Jenny Wiegand hiking
(Photo: Courtesy Jenny Wiegand)

A Case for Branching Out This Summer

If you've been held back from doing something that excites or intrigues you, read on

Jenny Wiegand hiking
Jenny Wiegand

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Confession: I’ve never been on a backpacking trip. As newly appointed editor of Outside’s all-encompassing Gear Guide, I’m hesitant to admit this. I’m a lifelong recreational day hiker. An enthusiastic backcountry explorer. Terrible sleeper. I also spend an unjustifiable amount of time thinking about where my next meal will come from (this applies whether I’m doing something active or just sitting at my desk all day). It’s the sleeping-and-food thing that has always kept me from committing to self-supported backpacking trips.

Car camping, on the other hand, speaks to me. Give me a full-size cooler I can fill with eggs and bacon and beer and canned cocktails; a double air mattress that’s four inches thick and fills the entire footprint of a two-person tent; and enough space in the car for all the other camp “essentials”—the French press, frying pans (plural), my mom’s 50-year-old Coleman stove, and enough Yeti tumblers to host a party al fresco, no BYO vessel required.

There are many ways to enjoy being and sleeping outdoors, and I’m not ashamed to say that I like the comfortable option.

My safe space (besides car camping) is the ski world. As a lifelong skier and former editor at SKI, I know exactly what type of ski I’m going to click into for the conditions and adventure of the day. I’ve got my layering system for resort days versus backcountry ski tours versus high alpine missions down pat. But it took me years to acquire all of that know-how, and diving into a whole new universe—like backpacking—has always seemed daunting.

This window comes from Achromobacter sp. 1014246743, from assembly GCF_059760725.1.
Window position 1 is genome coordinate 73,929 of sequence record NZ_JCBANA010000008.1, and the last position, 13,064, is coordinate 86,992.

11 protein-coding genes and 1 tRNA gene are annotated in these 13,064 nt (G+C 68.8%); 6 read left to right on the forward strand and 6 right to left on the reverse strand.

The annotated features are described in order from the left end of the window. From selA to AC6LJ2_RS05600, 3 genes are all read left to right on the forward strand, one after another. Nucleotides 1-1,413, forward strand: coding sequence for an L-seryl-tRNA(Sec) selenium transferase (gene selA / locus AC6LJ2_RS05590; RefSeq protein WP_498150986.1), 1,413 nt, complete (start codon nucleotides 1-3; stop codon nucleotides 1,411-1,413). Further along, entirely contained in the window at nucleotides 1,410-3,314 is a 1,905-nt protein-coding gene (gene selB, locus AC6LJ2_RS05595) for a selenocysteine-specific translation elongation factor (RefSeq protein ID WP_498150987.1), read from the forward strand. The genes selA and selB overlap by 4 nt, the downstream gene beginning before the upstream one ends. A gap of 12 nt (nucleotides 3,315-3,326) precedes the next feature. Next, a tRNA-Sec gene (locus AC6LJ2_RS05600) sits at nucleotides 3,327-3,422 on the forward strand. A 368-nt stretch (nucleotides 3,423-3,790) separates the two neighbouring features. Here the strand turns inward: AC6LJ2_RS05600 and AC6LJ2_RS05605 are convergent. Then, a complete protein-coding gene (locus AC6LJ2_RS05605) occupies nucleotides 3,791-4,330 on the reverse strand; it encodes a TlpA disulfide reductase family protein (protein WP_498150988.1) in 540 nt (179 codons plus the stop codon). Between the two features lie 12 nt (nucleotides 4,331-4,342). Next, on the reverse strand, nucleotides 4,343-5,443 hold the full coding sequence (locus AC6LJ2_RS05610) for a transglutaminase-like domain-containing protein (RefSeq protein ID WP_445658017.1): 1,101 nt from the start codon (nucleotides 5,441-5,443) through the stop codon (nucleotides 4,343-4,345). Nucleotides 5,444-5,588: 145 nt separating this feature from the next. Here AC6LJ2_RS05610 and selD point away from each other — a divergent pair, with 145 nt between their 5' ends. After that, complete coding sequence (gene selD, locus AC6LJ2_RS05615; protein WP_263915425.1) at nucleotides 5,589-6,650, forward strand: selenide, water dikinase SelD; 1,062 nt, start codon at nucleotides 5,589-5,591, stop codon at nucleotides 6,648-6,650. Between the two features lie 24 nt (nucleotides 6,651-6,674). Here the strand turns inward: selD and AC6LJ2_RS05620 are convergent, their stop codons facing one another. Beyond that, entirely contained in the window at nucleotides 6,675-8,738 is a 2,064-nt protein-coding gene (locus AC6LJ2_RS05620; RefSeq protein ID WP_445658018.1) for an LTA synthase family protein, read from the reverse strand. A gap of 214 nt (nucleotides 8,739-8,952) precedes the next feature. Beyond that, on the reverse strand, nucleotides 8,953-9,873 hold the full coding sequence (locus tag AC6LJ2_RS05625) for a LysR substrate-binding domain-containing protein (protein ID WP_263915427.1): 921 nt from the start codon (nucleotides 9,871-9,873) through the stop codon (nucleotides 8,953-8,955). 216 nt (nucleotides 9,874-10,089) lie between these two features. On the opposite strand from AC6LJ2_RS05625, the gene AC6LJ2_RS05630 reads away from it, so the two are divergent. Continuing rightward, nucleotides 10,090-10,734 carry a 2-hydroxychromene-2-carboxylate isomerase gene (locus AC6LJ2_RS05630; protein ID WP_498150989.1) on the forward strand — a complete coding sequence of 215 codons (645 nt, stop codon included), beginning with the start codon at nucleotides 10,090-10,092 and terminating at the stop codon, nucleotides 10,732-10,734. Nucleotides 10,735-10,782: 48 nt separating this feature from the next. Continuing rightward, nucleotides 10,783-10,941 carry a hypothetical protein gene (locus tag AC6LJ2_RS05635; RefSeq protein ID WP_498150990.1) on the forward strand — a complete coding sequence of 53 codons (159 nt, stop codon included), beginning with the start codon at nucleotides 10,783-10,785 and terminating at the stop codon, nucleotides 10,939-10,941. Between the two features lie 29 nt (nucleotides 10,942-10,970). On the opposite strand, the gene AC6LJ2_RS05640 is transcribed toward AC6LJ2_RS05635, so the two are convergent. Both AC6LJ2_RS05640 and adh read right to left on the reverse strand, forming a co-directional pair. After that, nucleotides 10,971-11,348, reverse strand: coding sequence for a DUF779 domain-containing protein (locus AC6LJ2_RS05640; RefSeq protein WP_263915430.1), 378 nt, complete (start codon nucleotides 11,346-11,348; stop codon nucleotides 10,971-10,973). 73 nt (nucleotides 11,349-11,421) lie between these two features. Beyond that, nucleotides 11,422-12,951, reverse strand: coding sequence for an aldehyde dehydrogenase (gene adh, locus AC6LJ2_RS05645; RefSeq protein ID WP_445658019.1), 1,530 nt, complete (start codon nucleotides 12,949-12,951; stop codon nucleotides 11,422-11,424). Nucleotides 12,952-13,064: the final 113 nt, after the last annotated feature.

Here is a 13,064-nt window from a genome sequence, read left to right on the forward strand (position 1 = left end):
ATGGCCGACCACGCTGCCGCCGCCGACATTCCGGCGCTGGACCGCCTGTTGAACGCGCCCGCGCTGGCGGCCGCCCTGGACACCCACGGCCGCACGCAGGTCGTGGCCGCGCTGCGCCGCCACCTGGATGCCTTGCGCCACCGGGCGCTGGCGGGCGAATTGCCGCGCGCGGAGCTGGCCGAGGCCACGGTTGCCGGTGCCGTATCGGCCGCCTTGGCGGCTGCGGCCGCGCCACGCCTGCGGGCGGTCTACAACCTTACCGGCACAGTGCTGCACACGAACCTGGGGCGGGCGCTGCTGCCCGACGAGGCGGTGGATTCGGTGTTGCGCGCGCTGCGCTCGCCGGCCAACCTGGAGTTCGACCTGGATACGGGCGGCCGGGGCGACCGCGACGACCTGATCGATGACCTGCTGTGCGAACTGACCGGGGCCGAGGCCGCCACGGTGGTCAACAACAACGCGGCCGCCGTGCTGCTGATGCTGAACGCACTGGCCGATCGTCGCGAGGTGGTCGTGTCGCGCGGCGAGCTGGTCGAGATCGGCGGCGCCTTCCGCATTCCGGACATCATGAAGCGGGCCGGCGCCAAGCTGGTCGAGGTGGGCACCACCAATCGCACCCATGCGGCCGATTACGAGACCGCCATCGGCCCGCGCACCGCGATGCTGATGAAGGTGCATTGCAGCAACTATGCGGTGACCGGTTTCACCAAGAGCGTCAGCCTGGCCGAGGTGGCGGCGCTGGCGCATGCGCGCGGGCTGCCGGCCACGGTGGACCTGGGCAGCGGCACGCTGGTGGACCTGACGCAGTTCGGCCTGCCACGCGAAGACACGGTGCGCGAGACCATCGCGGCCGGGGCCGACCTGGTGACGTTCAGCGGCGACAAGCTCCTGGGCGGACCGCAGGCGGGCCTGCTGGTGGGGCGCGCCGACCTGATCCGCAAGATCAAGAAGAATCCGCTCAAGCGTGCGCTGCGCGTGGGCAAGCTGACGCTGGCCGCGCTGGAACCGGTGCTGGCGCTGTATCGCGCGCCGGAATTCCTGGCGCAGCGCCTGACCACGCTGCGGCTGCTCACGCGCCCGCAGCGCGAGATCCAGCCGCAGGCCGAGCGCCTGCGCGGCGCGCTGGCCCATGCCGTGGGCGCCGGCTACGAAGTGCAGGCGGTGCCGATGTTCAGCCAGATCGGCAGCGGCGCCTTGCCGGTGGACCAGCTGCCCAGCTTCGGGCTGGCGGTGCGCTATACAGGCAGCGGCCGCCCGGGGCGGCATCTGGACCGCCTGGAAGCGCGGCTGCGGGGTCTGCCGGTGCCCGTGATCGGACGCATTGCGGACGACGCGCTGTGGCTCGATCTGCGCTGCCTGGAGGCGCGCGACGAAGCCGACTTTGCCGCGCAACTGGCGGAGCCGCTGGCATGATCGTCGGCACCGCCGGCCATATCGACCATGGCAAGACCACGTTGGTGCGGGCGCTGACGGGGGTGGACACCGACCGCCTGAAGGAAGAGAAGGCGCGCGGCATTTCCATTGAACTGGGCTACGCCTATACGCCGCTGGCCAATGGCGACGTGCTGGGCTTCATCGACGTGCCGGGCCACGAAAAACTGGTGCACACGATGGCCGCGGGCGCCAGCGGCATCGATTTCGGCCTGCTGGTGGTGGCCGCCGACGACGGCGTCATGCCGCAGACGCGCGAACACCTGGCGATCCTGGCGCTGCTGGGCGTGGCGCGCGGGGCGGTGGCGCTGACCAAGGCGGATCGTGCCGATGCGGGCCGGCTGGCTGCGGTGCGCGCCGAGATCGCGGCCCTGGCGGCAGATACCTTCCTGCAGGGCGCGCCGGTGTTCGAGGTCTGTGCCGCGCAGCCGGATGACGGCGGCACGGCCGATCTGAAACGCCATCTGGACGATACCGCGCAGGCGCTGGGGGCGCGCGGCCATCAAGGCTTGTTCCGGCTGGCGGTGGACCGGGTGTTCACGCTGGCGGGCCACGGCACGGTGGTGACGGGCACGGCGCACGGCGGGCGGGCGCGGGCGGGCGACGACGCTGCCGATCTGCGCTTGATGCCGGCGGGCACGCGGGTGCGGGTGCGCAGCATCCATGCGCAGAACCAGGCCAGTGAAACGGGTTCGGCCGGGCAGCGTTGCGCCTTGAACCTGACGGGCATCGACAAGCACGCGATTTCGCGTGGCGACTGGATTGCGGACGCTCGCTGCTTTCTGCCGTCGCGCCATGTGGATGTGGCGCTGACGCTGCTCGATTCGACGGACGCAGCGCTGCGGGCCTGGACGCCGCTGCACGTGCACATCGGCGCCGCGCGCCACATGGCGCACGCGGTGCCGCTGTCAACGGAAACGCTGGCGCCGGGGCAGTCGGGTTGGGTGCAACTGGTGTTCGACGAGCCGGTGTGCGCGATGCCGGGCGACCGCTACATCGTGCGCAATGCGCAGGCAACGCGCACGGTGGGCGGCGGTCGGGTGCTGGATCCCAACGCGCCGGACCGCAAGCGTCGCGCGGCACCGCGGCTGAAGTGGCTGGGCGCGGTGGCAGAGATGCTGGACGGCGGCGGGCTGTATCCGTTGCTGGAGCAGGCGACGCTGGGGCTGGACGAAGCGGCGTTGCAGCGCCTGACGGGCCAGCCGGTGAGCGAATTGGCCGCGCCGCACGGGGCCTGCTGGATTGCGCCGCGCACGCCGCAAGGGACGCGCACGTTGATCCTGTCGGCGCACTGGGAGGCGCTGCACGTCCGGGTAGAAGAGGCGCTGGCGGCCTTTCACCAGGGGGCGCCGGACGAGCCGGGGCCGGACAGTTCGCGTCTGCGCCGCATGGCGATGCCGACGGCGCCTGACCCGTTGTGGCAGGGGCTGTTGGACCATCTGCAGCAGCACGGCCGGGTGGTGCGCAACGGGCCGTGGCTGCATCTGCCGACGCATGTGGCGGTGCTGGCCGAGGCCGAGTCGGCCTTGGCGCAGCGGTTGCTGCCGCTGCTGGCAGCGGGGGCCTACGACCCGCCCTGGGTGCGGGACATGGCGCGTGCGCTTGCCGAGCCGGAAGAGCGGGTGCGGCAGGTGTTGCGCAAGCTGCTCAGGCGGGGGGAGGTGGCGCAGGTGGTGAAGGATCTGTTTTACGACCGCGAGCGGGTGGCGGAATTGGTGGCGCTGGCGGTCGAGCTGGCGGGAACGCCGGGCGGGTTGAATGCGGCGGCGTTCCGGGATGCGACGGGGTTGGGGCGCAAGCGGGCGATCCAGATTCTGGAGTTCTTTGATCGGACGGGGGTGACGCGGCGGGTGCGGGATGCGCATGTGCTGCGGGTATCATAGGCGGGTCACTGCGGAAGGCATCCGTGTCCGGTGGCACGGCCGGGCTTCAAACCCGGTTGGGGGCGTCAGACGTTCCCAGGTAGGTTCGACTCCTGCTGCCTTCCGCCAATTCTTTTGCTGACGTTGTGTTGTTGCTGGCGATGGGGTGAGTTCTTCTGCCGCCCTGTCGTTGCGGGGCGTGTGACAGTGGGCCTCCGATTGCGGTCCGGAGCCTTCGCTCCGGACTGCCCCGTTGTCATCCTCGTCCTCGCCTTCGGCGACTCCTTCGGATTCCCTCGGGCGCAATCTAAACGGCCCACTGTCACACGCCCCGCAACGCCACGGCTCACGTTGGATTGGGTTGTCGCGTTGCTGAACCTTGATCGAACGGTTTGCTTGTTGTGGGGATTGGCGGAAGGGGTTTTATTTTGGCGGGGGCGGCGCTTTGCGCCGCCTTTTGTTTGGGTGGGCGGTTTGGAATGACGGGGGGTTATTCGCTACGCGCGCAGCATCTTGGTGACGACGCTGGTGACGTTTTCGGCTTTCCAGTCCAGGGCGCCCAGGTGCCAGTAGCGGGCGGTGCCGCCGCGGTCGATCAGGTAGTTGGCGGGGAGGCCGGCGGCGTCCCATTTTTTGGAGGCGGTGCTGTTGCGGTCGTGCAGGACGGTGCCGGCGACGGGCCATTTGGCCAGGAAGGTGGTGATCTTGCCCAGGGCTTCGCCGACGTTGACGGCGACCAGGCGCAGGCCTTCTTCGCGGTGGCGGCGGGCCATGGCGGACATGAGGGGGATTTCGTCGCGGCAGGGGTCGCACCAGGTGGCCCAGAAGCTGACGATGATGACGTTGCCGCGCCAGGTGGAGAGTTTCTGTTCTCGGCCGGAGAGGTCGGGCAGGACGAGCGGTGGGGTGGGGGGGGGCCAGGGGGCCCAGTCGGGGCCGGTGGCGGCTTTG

Sleep and food issues aside, what has kept me from embarking on my first-ever backpacking trip is a lack of knowledge. What size pack is big enough to carry my needs on a multiday hike, but not so bulky it will weigh me down? Is there an air mattress out there that is light and packable, but also has rave reviews for how comfortable it is? Do all dehydrated meals taste like dog food?

In my new role, I’ve spent the past two months reading (and rereading) every word in this issue. The gear reviews in these pages, written by the outdoor industry’s who’s who of gear junkies, offer up a wealth of information. I discovered that the solution to my backcountry-sleeping fear may just be the Rab Stratosphere 5.5, a sleeping pad that won high praise from our field of veteran testers for its comfort-to-packability ratio. And according to our lead backpacking-gear editor—who happens to be a former professional chef and food critic—Stowaway Gourmet’s pouches are proof that dehydrated meals can be as scrumptious as anything you’d make from scratch. As for overnight packs, I’m eyeing the Osprey Eja Pro 55L, the winner this season of our Editor’s Choice award in the backpack category.

If you, like me, have been held back from doing something that excites or intrigues you—be it a backpacking trip, gravel race, mountain-biking epic, or float down a scenic river—because you’re not sure where to start when it comes to the equipment, read on: all the gear advice you need to make your outdoor dreams a reality this summer can be found within these pages.

I’ll see you on the trail.

When it’s time to upgrade your gear, don’t let the old stuff go to waste–donate it for a good cause and divert it from the landfill. our partner, Gear Fix, will repair and resell your stuff for free! Just box up your retired items, print a free shipping label, and send them off. We’ll donate 100 percent of the proceeds to The Outdoorist Oath.